A partnership often offers useful features for the purposes of an overall tax plan. In certain jurisdictions, a partnership may have corporate attributes and resemble a company. However, even where a partnership does not have corporate attributes, requirements relating to formations and registration the nationality and/or residence of partners, limited liability, restrictions on activities, should be examined in the context of the general law governing local partnerships.
Legal concept applied by a country in order to tax commercial activities realised in its territory by a company or person incorporated or resident outside the jurisdiction. The expression is commonly used in double taxation agreements although in practice there is no consistent definition adopted either in double taxation agreements or in jurisdictions which recognise the concept under their general tax laws.
Power of Attorney
A document which authorises a person to act on behalf of another or on behalf of a company.
A person or company designated in the articles of incorporation to represent a company in the jurisdiction of incorporation. A Registered Agent normally provides a Registered Office address, provides liaison with local authorities and receives all legal and tax papers and/or notices addressed to the company, handles the renewal of the business license, provision of duplicate documents, apostilles, etc.
The official address of a company to which authorities, courts, and suitors send their notices, letters and reminders. It must always be an effective address for delivering documents to the company, and is usually provided by a Registered Agent.
Share which is transferred by an instrument of transfer. The name of the holder is registered in the books of the company and the shareholder's name is displayed on the actual share certificate.
The Registrar of Companies, a governmental body controlling the formation and renewal of companies created under the local company acts.
A company treated by the jurisdiction in which it is incorporated or in which it conducts commercial activities as resident for tax purposes or exchange control purposes or both.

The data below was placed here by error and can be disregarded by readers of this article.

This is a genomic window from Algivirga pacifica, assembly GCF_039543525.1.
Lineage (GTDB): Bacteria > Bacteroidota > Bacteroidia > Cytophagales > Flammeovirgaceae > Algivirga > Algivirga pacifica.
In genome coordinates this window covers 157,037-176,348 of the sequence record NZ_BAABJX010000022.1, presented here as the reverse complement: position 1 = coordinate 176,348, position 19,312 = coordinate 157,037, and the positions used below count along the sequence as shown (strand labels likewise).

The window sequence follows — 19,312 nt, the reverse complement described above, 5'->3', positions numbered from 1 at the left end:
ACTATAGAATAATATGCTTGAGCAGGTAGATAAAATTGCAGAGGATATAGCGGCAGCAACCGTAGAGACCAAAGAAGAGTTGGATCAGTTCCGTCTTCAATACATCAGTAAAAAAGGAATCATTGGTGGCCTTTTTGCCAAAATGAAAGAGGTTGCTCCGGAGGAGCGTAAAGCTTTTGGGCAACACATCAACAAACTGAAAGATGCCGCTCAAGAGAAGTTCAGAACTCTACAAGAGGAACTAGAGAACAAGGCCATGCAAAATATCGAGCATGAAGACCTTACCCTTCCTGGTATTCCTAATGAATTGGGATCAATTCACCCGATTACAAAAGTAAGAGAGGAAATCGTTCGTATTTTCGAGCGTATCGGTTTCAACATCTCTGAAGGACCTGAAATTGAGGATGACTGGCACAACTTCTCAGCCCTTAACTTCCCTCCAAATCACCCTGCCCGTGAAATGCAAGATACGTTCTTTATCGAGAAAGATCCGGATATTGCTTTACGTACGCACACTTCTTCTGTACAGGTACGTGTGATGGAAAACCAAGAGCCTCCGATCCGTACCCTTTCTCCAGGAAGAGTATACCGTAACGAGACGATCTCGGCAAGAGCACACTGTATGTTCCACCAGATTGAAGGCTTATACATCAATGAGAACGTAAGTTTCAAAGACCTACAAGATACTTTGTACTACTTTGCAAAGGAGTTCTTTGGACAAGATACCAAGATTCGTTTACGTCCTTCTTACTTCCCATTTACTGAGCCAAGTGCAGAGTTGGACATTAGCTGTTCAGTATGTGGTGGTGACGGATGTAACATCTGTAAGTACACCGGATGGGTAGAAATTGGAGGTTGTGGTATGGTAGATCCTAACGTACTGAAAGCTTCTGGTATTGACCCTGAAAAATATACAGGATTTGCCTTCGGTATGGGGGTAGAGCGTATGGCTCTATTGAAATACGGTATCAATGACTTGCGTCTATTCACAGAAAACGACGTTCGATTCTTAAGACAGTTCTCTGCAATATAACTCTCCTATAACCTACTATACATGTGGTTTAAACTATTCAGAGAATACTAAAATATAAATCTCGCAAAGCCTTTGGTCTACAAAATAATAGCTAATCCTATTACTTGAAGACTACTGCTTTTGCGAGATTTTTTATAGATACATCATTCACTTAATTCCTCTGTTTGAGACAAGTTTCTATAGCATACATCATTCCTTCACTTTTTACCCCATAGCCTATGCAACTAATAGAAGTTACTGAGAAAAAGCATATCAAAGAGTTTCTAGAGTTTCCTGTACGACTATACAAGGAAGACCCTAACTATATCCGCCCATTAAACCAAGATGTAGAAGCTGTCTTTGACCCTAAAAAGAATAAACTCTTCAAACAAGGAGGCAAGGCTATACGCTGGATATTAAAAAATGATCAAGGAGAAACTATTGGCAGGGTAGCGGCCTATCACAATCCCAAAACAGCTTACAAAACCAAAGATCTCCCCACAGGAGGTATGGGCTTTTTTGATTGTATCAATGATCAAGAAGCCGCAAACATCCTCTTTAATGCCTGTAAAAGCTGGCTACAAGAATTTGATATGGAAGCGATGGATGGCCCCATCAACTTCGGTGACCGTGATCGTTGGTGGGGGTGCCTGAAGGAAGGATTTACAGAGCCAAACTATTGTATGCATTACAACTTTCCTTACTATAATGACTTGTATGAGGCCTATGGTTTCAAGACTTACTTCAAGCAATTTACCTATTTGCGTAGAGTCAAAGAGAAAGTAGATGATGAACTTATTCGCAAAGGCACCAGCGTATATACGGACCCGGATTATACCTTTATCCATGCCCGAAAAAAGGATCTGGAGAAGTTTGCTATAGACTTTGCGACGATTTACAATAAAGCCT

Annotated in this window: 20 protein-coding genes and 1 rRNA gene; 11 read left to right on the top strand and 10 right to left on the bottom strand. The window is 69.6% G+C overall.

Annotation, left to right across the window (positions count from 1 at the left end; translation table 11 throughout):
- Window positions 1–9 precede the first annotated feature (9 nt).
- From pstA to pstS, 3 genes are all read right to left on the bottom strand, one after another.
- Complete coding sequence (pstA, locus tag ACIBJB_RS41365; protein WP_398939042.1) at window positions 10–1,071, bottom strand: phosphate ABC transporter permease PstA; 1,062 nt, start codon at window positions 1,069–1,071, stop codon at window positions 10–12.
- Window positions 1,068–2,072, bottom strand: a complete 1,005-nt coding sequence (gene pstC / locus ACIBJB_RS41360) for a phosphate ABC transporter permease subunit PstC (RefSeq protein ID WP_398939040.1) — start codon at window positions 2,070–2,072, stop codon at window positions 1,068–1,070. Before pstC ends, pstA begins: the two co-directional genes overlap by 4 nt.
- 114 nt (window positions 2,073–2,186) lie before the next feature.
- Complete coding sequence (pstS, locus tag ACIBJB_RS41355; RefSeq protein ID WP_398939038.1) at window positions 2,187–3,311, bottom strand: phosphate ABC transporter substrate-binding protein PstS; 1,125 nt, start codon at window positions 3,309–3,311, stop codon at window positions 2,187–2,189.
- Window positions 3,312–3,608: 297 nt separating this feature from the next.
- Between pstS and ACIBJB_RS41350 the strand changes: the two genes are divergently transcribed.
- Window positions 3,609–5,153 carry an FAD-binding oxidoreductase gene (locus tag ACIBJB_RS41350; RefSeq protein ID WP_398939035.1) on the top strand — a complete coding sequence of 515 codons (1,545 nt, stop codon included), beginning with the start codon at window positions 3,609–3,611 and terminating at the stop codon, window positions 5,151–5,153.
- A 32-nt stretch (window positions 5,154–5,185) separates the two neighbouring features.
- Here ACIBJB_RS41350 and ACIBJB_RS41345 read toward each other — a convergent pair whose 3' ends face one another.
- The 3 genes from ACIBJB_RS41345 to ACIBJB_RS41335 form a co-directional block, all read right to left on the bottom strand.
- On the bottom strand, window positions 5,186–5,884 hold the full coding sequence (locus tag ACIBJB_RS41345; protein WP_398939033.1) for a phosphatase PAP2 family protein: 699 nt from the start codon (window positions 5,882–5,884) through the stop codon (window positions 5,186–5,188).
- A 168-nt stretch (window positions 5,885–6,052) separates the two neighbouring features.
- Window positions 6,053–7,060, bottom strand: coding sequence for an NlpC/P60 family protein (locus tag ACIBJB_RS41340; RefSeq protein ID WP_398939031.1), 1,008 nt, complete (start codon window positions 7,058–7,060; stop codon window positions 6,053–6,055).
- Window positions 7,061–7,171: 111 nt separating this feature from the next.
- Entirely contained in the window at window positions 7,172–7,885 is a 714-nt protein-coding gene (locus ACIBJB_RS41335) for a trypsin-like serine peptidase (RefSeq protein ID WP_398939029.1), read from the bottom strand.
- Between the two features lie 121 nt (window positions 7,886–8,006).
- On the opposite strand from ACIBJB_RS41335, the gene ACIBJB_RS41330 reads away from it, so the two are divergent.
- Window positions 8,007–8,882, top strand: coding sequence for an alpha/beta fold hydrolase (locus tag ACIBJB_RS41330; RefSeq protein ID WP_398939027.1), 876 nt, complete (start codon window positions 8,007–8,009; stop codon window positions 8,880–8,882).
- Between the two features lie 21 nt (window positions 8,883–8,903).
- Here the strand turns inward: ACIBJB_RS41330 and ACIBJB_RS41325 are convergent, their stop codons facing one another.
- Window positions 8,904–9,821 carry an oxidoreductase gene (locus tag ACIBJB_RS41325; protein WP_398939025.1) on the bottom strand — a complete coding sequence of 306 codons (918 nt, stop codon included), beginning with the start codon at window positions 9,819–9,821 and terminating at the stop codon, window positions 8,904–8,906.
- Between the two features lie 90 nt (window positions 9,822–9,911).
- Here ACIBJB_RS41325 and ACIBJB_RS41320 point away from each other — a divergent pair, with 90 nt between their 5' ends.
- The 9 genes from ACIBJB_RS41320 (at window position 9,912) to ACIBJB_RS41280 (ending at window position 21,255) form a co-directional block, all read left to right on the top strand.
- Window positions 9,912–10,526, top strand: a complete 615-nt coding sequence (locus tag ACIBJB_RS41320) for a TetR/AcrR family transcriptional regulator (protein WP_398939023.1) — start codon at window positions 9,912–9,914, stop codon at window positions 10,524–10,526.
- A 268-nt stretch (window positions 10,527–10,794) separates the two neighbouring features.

All amounts received for the privilege of using intangibles such as patents, copyrights, secret processes and formulae, as well as amounts received for the privilege of exploiting mineral, oil and gas deposits.
Settlor (Creator or Grantor)
A person who actually creates a trust by donating property or assets to be managed and administered by a trustee but from which all benefits and profits will go to a beneficiary.
Shelf Company (Ready-Made Company)
A company that has already been organized and registered with designated capital and registration cost paid, and is placed on an inactive basis, with annual registration, capital and stamp duty fees currently paid but shares held in bearer form and the directors and officers substituted at the time the company is sold, at which point it is taken off the shelf and becomes active. Sale usually involves a change of name and certainly a change of owner and directors.
A subsidiary company is a company under the control of another company through stock ownership.
An entity created for the purpose of protecting and conserving assets for the benefit of a third party, the beneficiary. A trust is governed by a trust deed which is a contract affecting three parties, the settlor, the trustee and the beneficiary. A trust protector is optional but recommended, as well. In the trust, the settlor transfers asset ownership to the trustee on behalf of the beneficiaries.
Trust Deed (Declaration of Trust)
The document that creates a trust and lays down the ways of how the trustees should conduct administration and management of the trust, and how they are to distribute trust assets among the beneficiaries.
A person appointed by the settlor to oversee the trust on behalf of the beneficiaries. In many jurisdictions, local trust laws define the concept of the trust protector. Has veto power over the trustee with respect to discretionary matters but no say with respect to issues unequivocally covered in the trust deed. Trust decisions are the trustee's alone. Protector has the power to remove the trustee and appoint trustees. Consults with the settlor, but the final decisions must be the protector(s). The extent of protector's powers in each separate case is defined by the settlor.
A person who administers and manages the property transferred in a Trust. Trustee becomes a legal owner of the property, and has a fiduciary responsibility to act in accordance with a trust deed and for the benefit of the beneficiary.